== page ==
I ran on, not even looking at my watch – I had no idea what pace I was running. I just decided that I was running 6 miles and if I did that in an hour and a half I couldn’t care less! It was hot and sticky and I was trying to run 4 miles at 10 minute mile pace. At one point I thought it was raining, but in truth the sweat from my pony tail was getting flicked about and was landing on my hands, feeling like rain.

I was overpace by a long way. I realised this when Jeff started to do a count down when I still had a mile to do. It’s the first time in a long time that I’ve been behind pace, usually I’m ahead of it. This is the difference between me running at 10k pace and running at 13.1 mile pace! I am not a fast runner!

Mile 1 was completed in 10:55 – that’s my warm up pace supposedly.

Mile 2 was the start of race pace and was finished in 10:25.

Mile 3 : 10:38

Mile 4: I was starting to suffer – 11:08, it shows!

Mile 5: 11:36 I was, by now, on the slow down run.

I ran out of Jeffness by this point and was just running on my own at a slow pace just to clock up the miles.

Mile 5:93 : 11:26 Just glad to finish and walk home!

Overall I did 5:93 miles in a respectable 67 minutes. I’m OK with that because it was warm and it’s actually taken me until now to stop perspiring! Writing my blog before my shower means that I’ve cooled down enough to take it when I’m done!

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On another note, I started core exercises again, but I’m having to stop them. Within a couple of days my neck has started to show signs of strain and I think there is more to it than just bad posture. This last time I was very aware of my posture, but the pain this weekend has been quite bad. I even ended up at the Chinese health shop for a quick 10 minute neck and shoulder loosen massage on Saturday morning and spent Saturday night lying on a massage cushion. One of my vertebrae is so sore now I can hardly touch it! I’m putting ibuprofen gel on that and I’m researching core exercises for people with neck injuries as a way round the problem. I won’t let this stop me, so I need an alternative path. Googling core exercise for neck injury spouts up many links – I just need to work my round through them.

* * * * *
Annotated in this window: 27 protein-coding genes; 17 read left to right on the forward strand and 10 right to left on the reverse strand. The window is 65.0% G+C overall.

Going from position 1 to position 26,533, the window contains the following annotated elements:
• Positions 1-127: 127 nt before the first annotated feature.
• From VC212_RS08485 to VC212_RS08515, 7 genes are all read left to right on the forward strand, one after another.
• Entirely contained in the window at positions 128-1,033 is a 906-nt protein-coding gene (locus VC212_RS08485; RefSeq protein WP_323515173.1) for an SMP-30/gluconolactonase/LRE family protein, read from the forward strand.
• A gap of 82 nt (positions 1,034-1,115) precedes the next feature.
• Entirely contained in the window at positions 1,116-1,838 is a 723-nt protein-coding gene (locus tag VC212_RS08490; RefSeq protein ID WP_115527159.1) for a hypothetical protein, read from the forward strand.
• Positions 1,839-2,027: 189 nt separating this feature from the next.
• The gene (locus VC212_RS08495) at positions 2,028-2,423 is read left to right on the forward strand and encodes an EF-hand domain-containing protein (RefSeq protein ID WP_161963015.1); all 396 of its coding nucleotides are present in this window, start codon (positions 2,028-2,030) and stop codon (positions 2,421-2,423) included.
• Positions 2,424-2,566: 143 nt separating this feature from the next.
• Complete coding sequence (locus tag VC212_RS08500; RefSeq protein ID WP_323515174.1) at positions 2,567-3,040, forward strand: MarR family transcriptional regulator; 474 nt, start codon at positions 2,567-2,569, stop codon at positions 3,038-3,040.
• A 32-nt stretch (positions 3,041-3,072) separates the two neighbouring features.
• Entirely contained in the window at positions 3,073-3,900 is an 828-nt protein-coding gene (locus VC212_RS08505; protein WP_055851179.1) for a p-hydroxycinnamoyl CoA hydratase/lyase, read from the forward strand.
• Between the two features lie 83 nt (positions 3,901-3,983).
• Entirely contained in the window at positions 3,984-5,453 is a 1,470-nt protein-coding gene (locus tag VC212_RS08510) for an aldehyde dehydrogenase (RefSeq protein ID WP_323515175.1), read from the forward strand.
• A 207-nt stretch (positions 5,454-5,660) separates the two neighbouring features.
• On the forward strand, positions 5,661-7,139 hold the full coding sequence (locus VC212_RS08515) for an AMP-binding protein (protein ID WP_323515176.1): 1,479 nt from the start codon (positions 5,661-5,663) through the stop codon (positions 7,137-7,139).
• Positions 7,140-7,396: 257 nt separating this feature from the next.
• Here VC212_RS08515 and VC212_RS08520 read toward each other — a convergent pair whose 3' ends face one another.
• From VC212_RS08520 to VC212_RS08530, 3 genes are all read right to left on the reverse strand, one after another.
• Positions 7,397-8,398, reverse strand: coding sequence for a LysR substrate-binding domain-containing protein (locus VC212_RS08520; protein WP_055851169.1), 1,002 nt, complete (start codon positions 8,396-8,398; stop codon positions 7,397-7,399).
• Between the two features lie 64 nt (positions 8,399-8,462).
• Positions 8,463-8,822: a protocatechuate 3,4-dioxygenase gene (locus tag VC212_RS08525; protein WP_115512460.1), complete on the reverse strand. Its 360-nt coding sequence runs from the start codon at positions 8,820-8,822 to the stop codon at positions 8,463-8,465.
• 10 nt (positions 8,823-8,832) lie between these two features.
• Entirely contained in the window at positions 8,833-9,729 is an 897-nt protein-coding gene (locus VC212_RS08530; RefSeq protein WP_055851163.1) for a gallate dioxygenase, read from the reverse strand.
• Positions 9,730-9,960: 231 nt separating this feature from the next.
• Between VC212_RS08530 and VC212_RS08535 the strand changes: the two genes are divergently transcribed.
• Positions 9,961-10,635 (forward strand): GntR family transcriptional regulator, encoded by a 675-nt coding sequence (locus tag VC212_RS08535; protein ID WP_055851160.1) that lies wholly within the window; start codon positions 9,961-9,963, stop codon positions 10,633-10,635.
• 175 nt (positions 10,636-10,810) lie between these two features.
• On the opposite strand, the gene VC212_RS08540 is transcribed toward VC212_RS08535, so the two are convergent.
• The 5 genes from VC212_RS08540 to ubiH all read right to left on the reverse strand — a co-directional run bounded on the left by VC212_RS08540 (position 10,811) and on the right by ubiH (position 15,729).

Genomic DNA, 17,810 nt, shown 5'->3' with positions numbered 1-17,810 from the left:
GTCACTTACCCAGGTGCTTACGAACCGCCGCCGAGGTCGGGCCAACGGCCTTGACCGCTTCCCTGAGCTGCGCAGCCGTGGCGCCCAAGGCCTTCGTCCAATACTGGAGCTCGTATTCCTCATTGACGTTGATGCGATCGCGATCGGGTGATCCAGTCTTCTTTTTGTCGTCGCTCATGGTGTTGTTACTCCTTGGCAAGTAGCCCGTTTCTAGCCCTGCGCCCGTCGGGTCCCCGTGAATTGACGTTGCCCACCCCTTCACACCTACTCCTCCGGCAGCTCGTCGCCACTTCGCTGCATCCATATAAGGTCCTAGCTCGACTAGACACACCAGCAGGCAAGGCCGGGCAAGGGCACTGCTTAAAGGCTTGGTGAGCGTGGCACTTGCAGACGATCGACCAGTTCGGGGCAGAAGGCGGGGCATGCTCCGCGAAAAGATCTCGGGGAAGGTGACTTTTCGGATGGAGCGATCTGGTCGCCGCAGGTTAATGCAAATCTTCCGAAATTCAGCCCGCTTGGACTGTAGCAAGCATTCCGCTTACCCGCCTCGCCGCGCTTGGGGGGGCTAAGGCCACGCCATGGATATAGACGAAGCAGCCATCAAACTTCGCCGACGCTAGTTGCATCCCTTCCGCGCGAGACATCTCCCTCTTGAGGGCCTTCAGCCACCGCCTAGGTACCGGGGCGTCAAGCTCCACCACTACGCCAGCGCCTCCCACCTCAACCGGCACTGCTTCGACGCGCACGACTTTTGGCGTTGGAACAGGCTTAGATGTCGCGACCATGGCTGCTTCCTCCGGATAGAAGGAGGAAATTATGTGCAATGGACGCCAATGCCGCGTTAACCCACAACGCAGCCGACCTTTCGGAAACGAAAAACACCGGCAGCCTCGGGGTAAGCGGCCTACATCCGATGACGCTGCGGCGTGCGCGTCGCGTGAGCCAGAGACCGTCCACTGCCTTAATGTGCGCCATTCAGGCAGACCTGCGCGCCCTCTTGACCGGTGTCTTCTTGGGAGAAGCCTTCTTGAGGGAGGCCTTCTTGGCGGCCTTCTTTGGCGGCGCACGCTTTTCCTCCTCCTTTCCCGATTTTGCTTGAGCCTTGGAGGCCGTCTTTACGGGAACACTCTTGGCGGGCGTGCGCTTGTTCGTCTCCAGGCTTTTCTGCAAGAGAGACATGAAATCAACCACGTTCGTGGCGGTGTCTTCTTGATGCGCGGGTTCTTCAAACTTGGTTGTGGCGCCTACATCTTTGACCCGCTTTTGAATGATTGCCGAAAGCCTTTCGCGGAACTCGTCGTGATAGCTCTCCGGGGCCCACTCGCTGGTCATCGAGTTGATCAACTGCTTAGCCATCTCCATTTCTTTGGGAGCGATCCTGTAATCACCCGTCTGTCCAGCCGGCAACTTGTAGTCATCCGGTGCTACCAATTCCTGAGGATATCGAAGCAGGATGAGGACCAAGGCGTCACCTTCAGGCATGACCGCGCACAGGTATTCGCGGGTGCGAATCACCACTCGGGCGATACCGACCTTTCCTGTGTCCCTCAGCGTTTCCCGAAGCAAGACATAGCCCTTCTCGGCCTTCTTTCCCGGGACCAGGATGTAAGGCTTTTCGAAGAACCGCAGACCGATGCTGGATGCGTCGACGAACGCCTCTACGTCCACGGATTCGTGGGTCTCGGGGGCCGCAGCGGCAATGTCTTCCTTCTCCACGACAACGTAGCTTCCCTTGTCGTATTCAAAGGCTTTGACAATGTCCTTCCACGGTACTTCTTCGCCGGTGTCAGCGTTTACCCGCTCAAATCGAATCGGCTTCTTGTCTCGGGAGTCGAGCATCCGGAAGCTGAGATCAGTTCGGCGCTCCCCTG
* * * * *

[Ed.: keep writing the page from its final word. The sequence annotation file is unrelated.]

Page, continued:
neck-pain-and-whiplash-pain-relief-accident-pain-car-accident-pain

 

Running Like a Girl

A few weeks ago I replied to a random tweet sent out by the editor of Women’s Running UK magazine, who asked if tweeters preferred long or short runs. In an infrequent moment of clarity I replied that, generally speaking, I preferred a longer run, but that sometimes I had to fit in what I could and that running should complement, not antagonise, my life. Christina emailed me asking me for my address, a photo and my age because my words of wisdom had just won me a copy of Alexandra Heminsley’s new book ‘Running Like a Girl’. I was suitably chuffed.

Chuffed until the magazine came out. For those of you yet to cross the 50 age barrier I can tell you that being 48 is a long way from being 49, which is even further from being 50. I am a happy 48 year old, soon to be 49, but not yet. Imagine then my horror at seeing these words accompanying my words of wisdom in the July issue: “Julie Hollis, 49”

49!

What I’d like you all to do is read 48 when you see that. Just until August.

So anyway, ‘Running Like a Girl’ duly plopped through my letterbox last week and, of course, I was too busy to start it. It was also a real book, something that I haven’t read for a while. I tend to download books onto my iPad these days and read them in bed without having to put my hubbie through the ordeal of trying to sleep with a light on. However, we were away for the weekend on a chill out, relax all you can holiday, so I took my paperback copy with me.